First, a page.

The first step is to list the requisite tasks. While underway, I need to do the following:

- Look at any sensor channel in real time or historically
- View an arbitrary group of channels on the same timebase
- Write with a simple text editor
- Read and respond to email, including attachments
- Schedule automatic telemetry transmissions
- APRS tracking (possibly standalone)
- Web browsing (limited by bandwidth and display constraints)
- Play MP3s from the library
- Capture images from the digital camera
- Record audio or video from any source
- Route A/V channels or invoke pre-defined setups
- Actively control connected subsystems as needed
- Operate the ham radio via remote commands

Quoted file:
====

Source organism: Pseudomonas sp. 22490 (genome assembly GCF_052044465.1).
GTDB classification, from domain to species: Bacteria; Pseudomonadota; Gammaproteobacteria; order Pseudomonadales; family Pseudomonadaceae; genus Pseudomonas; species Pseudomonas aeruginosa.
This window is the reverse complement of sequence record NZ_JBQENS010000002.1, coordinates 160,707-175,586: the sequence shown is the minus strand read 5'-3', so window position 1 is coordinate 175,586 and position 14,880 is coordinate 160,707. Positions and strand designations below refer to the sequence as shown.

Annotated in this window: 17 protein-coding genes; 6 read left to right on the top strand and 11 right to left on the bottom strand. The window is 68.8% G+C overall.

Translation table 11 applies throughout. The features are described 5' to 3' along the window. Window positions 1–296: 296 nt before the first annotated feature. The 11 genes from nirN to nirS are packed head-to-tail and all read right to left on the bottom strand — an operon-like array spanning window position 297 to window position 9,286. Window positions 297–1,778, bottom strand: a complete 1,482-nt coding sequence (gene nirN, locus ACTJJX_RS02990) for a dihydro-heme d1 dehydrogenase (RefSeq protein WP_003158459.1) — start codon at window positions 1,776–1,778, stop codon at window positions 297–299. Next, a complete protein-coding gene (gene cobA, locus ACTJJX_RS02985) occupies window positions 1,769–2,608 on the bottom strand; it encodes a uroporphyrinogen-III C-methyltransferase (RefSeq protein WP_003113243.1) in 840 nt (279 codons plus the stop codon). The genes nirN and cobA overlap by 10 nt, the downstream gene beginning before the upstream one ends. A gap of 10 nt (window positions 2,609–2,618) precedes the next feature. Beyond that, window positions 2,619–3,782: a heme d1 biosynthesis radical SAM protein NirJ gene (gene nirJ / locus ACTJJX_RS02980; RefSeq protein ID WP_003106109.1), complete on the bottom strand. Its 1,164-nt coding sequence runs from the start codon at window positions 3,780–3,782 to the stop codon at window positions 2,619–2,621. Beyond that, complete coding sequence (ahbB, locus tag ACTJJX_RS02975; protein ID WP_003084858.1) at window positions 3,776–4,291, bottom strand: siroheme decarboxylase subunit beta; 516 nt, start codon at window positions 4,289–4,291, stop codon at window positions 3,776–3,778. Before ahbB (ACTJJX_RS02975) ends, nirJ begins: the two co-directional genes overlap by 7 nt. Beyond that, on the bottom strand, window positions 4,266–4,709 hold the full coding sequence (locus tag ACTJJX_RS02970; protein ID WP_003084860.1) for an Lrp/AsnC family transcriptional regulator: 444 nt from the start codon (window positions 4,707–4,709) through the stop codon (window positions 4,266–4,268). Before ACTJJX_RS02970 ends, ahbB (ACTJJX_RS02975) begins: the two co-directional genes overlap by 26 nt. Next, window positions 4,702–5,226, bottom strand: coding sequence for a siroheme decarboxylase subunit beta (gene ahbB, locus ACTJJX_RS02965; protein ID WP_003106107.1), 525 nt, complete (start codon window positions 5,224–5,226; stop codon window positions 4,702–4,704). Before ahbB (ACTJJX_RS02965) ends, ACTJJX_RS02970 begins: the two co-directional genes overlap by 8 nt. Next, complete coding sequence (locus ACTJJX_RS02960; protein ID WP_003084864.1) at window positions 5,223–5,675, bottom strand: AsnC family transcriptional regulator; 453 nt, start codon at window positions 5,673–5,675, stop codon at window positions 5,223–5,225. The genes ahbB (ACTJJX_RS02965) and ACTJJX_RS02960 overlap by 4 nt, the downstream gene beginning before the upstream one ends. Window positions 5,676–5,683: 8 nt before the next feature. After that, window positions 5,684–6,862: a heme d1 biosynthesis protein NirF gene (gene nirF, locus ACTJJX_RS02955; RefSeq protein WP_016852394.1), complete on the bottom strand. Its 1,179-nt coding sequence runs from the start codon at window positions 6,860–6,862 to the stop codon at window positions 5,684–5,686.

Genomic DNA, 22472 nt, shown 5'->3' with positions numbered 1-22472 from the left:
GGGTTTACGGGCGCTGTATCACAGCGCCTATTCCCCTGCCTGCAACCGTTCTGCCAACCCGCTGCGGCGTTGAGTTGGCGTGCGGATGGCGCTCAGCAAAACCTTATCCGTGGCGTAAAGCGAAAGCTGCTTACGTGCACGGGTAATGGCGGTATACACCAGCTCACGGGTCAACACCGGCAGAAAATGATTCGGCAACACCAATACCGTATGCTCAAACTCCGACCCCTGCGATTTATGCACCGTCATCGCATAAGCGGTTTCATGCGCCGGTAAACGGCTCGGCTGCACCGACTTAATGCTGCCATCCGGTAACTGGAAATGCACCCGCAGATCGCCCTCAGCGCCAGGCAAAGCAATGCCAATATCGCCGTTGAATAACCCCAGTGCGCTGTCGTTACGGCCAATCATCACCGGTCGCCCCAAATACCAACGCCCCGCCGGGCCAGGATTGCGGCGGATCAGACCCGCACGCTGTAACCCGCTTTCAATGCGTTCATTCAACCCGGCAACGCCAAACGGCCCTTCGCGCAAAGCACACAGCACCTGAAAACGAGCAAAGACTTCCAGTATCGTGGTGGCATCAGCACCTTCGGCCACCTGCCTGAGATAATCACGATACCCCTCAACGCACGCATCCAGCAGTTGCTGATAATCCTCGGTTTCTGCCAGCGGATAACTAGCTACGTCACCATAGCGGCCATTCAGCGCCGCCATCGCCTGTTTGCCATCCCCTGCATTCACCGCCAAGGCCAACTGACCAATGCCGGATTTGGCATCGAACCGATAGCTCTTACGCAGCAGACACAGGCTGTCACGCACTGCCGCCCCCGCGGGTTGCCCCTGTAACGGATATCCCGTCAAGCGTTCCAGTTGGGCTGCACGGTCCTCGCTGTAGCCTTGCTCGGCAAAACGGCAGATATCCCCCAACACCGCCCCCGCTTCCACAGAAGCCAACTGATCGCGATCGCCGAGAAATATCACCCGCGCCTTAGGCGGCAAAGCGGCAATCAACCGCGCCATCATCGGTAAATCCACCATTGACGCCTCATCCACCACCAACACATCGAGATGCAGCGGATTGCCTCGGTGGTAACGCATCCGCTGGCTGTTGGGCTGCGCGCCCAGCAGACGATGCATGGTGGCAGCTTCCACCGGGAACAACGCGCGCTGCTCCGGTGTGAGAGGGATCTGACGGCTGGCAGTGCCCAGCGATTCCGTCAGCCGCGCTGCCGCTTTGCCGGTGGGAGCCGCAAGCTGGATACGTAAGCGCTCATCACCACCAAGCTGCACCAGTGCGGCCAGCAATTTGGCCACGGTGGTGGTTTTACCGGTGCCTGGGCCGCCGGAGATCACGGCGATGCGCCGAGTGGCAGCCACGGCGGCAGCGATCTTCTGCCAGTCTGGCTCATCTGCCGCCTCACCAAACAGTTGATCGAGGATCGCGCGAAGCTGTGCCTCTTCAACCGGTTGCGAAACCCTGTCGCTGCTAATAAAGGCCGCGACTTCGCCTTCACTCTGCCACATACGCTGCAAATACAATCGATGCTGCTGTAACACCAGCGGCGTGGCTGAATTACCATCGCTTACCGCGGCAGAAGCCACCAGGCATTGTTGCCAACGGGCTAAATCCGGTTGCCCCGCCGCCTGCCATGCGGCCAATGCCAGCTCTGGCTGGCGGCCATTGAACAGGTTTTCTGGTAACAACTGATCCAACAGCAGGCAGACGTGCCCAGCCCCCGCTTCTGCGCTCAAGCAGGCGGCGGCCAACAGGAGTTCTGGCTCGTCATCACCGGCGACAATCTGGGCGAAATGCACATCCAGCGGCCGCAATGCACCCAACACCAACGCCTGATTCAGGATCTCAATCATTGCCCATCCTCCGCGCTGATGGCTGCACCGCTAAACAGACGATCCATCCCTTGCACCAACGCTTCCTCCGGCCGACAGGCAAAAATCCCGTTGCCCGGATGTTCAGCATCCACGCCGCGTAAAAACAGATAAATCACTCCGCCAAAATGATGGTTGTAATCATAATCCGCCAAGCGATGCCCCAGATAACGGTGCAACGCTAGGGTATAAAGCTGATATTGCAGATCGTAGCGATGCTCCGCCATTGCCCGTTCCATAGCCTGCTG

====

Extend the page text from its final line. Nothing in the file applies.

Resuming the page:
- Get range and bearing to other nodes in the flotilla
- Interact (voice/data) with other boats or backpacks
- Invoke security with some set of sensors and responses
- Hack the tools without needing an additional development system
- Have access to the full file system (PDFs, docs, photos, etc)
- Use various databases (people, projects, places, whatever)
- Trivial networking via 802.11 with manpack laptop
- Backup navigation (GPS, charting, CD->cartridge download)

A lot of this is off-the-shelf stuff, but a few issues arise immediately: text entry, cursor control, and display -- all on the general usability scale of a laptop or desktop system. There are various keyboard and mouse solutions that can handle the harsh environment if I'm willing to accept trade-offs in ease of use, but the display problem is a big one, as is power dissipation.